We are all Ray Lopez.

Ober sure is making the rounds with this book. Tyler, do you have any comments about it other than your initial impression a few weeks ago?

Ober's book on the relatively egalitarian, middle-class nature of Classical Greek at its peak sounds similar to Victor Davis Hanson's incredible 'The Other Greeks'.

Has any historian of Ancient Greece of the last 30 years been more influential than VDH? After listening to Donald Kagan's Princeton lectures and reading some general histories, it seems like he completely changed the face of at least two fields of Ancient Greek scholarship.

I'm not familiar with VDH's theories really (except that nobody would actually cut down an olive grove as it's too much hard work). But the thing that strikes me about Ancient Greece is that its heyday lasted less than a century.

So in some sense, all this energy we devote to discussing Ancient Greece is seriously misguided.* It really wasn't that successful for that long. If we want to know about sustained success, we should probably spend a lot more time on Rome and Byzantium.

* OK, "seriously misguided" is a bit harsh. After all Greece was an innovator, the first to do many things, and for that reason alone should be studied. But I think it should be kept in mind always that Greece's successes were short-lived.

I don't know what you mean by "heydey", but it was a prosperous area for more than just a century: http://newshour-tc.pbs.org/newshour/wp-content/uploads/2015/07/image003.png

Source: http://www.pbs.org/newshour/making-sense/explains-glory-greece-actually-sound-economic-policy/

And culturally, Greek was a major center of arts and thought for much longer than a century. Thales was mid-late 7th century BC, and the Greek world kept producing major philosophers at least through the 3rd century BC (e.g., Epicurus and Pyrrho). The artistic production is more inconsistent, with a seeming decline in the Hellenistic period (although Menander was late 4th century BC), but consistent production was still at least a few centuries long. We shouldn't just look at the peak and ignore the rest of the mountain.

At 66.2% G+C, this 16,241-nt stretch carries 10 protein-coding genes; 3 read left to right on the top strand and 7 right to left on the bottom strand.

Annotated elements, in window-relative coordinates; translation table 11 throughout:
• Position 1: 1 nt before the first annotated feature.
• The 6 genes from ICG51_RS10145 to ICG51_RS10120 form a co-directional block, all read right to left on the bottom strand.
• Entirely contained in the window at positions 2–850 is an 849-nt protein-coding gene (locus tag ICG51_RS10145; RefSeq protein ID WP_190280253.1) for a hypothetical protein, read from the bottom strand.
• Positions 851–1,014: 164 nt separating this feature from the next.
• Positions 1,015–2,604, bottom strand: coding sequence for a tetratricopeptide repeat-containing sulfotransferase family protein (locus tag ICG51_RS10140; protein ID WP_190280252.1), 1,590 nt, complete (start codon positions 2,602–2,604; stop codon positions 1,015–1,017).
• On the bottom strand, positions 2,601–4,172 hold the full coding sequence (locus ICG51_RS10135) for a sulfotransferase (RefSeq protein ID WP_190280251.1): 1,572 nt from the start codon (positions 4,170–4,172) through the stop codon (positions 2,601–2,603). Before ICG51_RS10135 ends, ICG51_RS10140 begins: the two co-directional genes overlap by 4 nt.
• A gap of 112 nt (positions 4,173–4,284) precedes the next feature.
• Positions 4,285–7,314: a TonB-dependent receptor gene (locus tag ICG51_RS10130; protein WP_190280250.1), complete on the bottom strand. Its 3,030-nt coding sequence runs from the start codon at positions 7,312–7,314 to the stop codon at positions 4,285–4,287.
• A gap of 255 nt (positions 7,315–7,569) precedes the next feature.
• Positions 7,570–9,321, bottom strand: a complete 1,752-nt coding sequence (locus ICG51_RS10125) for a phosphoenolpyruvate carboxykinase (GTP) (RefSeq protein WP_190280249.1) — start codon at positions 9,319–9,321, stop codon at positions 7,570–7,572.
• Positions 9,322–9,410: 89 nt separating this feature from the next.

By "heyday" I meant the fifth century BC, from 500 BC to 400 BC. This was the century with most of the events that people associate with Ancient Greece: Thermopylae, Salamis, the zenith of Athens, the Peloponnesian War, a lot of the Greek drama we still talk about, the beginning of the Socrates-Plato-Aristotle tradition (though Aristotle was more in the 300s BC).

I wasn't aware of Ober's work until now, so thanks for that. It's good to know that Ancient Greece was prosperous for longer than I thought.

But Ober and others want to claim that the institutions of Ancient Greece that we admire (democracy, etc.) were a cause of this blossoming of Ancient Greece. And that's the problem. The democracy and the flourishing of the arts and all that were largely confined to the 400s BC. So Greece's prosperity before and after the 400s BC cannot be attributed to democracy. Greek prosperity before and after the 400s BC was more due to other factors (e.g. geographical luck) than democratic institutions and freedoms.